Chef Ruchit Harneja spearheads ‘Musaafer by The Spice Route Company’ in Houston, Texas
Chef Ruchit is a graduate of the Institute of Hotel Management in Bangalore and is currently the executive pastry chef at one of the luxurious Indian restaurants in Houston – Musaafer by the Spice Route Company.
He began his career with the Taj Hotels group as a trainee chef, eventually taking over the pastry operations of the Taj Mahal Hotel in New Delhi, and he also used to look after the pastry operations at Andaz Delhi – a concept by Hyatt.
Chef Ruchit is not only well-known for his flavours, techniques, and expertise in Indian desserts but also for his creative food presentations. He has a unique style of incorporating the unusual Ayurvedic spice blends he invented for Indian desserts.
He is probably the only Indian pastry chef to invent desserts that are anti-depressant and fatigue-boosting in nature with the use of his spices. For example, using ingredients like fresh green chillies, garlic, ginger, fish and meat in Indian desserts is against the orthodox world of food pairing. You’ll find such ‘not to do’ food pairings in most of his desserts in a fascinating way.
He took India’s ethnic cuisines like Kayastha cuisine (courtly cuisines of India) and Rampur cuisine to the global stage.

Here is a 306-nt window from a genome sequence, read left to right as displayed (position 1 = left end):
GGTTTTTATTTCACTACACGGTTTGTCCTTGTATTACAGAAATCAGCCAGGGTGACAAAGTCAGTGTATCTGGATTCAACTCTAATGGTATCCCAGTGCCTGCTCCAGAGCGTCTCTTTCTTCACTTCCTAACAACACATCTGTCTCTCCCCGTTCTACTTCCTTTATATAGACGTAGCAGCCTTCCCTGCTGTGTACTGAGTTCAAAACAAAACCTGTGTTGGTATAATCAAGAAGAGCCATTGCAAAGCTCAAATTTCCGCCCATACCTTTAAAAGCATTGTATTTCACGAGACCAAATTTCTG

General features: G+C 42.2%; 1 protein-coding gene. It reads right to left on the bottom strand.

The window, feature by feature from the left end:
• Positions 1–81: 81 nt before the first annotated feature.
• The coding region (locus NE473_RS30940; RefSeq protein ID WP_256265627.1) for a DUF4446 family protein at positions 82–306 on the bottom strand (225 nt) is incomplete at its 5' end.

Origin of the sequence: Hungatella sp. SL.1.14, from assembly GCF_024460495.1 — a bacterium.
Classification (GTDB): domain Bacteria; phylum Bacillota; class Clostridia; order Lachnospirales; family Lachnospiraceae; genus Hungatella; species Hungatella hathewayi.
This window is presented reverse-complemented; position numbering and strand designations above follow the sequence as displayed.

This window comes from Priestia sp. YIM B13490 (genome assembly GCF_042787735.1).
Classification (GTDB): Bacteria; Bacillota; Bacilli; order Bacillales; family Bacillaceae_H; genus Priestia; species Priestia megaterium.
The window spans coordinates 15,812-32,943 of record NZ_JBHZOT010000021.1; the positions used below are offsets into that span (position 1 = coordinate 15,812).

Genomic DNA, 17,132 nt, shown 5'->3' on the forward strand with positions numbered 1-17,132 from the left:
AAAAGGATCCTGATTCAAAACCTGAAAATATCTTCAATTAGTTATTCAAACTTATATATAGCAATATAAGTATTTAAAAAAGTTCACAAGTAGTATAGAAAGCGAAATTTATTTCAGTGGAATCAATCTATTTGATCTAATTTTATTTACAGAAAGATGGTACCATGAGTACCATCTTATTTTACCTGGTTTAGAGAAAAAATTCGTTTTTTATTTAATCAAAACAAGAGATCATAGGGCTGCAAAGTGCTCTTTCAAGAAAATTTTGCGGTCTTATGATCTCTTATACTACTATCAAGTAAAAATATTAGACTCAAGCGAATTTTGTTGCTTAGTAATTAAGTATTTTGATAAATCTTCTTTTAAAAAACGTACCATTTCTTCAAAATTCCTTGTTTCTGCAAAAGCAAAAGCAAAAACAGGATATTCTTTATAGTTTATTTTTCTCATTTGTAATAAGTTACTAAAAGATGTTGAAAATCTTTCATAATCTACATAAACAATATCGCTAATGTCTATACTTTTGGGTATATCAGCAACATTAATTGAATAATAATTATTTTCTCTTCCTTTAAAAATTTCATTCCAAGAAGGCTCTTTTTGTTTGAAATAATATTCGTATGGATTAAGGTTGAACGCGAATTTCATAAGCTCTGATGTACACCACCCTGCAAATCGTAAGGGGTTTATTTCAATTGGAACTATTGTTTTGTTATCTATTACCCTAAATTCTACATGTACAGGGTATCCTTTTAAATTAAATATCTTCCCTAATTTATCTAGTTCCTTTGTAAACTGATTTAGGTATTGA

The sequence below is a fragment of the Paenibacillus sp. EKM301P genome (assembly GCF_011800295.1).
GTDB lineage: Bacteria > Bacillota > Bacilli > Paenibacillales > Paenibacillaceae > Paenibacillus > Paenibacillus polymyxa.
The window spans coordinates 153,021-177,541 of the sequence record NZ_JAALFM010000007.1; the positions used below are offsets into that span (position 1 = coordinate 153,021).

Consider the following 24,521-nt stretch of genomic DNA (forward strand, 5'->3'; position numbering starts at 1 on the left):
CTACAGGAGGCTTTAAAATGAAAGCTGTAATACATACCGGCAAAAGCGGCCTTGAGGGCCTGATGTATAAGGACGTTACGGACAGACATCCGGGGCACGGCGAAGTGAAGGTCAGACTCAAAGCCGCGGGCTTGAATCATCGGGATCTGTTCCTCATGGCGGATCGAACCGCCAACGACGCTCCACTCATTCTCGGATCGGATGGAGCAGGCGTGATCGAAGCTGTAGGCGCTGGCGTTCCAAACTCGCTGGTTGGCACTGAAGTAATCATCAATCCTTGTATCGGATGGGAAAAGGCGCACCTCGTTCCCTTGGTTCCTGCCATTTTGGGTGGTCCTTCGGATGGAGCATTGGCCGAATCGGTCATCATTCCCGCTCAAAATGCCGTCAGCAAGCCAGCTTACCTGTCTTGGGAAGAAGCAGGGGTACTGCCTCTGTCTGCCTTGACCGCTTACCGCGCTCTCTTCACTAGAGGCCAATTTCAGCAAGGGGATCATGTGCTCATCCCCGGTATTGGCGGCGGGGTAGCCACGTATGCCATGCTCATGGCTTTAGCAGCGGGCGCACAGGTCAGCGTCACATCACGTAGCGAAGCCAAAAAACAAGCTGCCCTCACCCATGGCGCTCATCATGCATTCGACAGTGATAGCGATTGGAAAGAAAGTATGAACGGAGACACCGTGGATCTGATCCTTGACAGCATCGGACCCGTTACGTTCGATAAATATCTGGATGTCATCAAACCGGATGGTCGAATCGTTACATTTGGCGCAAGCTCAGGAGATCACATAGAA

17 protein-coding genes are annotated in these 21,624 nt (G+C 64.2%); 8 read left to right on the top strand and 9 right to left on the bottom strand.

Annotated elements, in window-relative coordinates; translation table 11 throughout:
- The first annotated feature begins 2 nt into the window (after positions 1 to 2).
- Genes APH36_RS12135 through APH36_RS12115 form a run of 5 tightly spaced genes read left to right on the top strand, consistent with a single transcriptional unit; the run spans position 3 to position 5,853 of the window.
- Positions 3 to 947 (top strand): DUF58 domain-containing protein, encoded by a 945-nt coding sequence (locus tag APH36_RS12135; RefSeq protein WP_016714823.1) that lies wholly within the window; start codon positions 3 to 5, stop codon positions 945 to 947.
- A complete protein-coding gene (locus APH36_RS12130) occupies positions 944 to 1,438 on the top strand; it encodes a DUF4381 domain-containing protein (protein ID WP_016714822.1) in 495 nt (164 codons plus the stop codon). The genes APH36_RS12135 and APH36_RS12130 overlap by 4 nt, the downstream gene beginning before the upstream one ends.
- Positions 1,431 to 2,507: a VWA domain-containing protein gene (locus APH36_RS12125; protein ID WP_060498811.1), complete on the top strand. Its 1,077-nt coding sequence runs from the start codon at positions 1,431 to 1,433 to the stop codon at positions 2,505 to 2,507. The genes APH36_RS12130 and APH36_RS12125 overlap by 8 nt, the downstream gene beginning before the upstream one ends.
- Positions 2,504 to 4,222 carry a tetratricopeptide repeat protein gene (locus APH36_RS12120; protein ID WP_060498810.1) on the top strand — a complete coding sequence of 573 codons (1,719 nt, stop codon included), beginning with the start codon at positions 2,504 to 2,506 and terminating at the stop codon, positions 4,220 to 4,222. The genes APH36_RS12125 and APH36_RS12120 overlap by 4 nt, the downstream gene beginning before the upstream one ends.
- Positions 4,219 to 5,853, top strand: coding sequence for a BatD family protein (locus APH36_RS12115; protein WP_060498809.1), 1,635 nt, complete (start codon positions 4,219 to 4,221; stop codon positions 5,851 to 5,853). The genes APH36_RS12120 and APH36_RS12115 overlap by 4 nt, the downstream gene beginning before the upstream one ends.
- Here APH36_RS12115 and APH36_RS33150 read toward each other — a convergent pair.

He mastered such atypical desserts like ‘Ande ka Halwa’ (Egg Fudge), Macchi ka Halwa (Fish Pudding), Gosht ka Halwa (Mutton Pudding), Adrak ka Halwa (Ginger Pudding).
In an exclusive interview with OWN, he talks about his journey. Here are the excerpts:
Can you briefly walk us through your story – how you started and got to where you are today? You can include as little or as much detail as you’d like.
I grew up in Jaipur – the pink city of India, where I learned all about Indian royal food and the delicious royal desserts.
Since my early childhood, all my hobbies have revolved around food and cooking. I started cooking the day I could reach the stovetop.
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My inclination towards pastry arts became stronger after winning the Alfresco Masterchef Baking competition at IHM-Bangalore. I used to be always mesmerized by the meticulous art, creatively balanced flavors and skill-based techniques. Soon after, I took over pastry operations at The Taj Mahal Hotel in New Delhi.
I did a short stint managing pastry operations at the Andaz Delhi – A concept by Hyatt before heading to the United States to conceptualize the pastry program at Musaafer Houston, one of the most lavish, massive and show-stopping neo-Indian restaurants.
Has it been a smooth road? If not, what were some of the struggles along the way?
Learning the nuances of cooking from my mother and grandmother, I articulated the fame I currently hold.
In support of my father, I brought his dream of establishing a small eatery in Jaipur called ‘Ravee’s Kitchen’ to fruition. I learnt a knack for creative and sustainable cooking from that project.
The most cherished joy of cooking for family landed me in a challenging situation that called for certain recipe modifications as my family history is of severe diabetes.
It gave me a spectrum to look at desserts from a different angle. I gathered a ton of information and conducted research that says ‘healthy dessert eating is not a myth’.
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I armed myself with knowledge of applied nutrition & food science from the tips I used to get from my mother, as that’s her core competency and educational background.